Infect. Dis. Rep. 2011, 3(2), 69-72; https://doi.org/10.4081/idr.2011.3210 - 05 Dec 2011
Cited by 2
Abstract
There are few epidemiological and clinical studies about the presence of cat scratch disease (CSD) on the island of Crete. The objective of this study was to analyze a large number of patients with suspected CSD to define the frequency of Bartonella infections [...] Read more.
There are few epidemiological and clinical studies about the presence of cat scratch disease (CSD) on the island of Crete. The objective of this study was to analyze a large number of patients with suspected CSD to define the frequency of Bartonella infections in Crete. From January 2005 to October 2008, we studied patients with suspected CSD from hospitals in Crete. Sera of the referred patients were tested by immunofluorescence assay (IFA). For some patients, we also received lymph nodes and blood samples that we tested for the presence of Bartonella henselae by molecular assays. Overall, we tested 507 serum samples and we found 56 (11%) cases of CSD. PCR assay was positive for 2 patients; one had a B. henselae positive lymph node and the other a positive whole blood sample. Significantly more CSD cases (62.5%, 35 of 56) were reported in children than in infants and adults (P<0.05). Moreover, we identified that most cases of CSD occurred between May and September (P=0.002) and December and January. CSD is prevalent in Crete and is mostly associated with an increase in outdoor activity. Full article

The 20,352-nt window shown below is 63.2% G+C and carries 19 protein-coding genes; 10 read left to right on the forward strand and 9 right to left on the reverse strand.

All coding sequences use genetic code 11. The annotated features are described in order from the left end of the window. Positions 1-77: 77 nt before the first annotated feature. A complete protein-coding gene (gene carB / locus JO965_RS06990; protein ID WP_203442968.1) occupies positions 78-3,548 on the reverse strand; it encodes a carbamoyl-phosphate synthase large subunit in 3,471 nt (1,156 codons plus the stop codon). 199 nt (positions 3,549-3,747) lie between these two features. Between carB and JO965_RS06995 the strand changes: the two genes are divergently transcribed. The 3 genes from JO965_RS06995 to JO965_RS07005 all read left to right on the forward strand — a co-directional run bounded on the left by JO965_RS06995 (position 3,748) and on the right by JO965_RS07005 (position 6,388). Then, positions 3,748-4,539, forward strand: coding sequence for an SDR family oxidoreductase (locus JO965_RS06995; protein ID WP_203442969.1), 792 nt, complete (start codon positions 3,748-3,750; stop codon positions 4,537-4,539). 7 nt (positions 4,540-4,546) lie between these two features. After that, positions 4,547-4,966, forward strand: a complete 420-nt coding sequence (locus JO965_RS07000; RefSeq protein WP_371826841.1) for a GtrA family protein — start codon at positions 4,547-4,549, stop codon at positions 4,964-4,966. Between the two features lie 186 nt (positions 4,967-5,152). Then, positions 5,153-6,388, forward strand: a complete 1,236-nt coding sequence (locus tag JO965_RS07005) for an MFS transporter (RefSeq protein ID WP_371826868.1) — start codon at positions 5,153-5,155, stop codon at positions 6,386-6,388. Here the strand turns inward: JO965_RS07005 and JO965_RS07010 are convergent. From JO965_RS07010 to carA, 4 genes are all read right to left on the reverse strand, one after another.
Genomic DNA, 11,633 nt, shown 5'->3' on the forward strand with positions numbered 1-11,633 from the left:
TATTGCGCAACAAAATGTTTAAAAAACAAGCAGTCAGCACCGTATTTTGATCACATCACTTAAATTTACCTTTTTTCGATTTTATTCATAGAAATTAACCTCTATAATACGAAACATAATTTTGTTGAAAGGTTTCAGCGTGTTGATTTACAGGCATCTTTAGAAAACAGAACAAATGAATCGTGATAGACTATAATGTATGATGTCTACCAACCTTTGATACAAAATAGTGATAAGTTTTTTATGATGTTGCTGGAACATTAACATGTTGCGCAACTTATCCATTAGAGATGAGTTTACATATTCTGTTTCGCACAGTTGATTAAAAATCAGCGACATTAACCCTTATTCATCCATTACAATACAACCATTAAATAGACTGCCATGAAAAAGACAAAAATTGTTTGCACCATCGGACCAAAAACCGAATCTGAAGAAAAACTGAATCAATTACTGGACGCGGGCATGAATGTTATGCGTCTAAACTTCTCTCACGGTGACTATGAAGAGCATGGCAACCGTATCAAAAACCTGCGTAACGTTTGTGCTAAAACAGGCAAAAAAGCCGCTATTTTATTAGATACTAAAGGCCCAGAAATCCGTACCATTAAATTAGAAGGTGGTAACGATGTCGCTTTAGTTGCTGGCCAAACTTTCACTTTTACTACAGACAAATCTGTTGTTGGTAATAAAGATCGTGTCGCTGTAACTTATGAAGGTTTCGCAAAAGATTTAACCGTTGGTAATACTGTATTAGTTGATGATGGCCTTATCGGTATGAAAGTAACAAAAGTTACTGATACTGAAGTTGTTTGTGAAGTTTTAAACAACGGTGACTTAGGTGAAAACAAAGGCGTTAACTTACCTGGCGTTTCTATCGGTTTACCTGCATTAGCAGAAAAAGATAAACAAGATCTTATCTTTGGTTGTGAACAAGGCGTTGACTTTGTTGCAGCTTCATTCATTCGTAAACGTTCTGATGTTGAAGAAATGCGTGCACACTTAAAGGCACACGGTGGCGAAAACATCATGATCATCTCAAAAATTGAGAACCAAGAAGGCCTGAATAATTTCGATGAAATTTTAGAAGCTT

Brief Report
Bosentan and Sildenafil in the Treatment of HIV-Associated Pulmonary Hypertension
Infect. Dis. Rep. 2011, 3(2), 66-68; https://doi.org/10.4081/idr.2011.e14 - 22 Nov 2011
Cited by 4
Abstract
We present the case of an HIV/HCV-coinfected patient with HIV-related pulmonary hypertension (HRPH) who experienced a good clinical and functional response to bosentan, with a subsequent switch to oral sildenafil due to increased transaminase levels. Bosentan resulted less handy in this case, probably [...] Read more.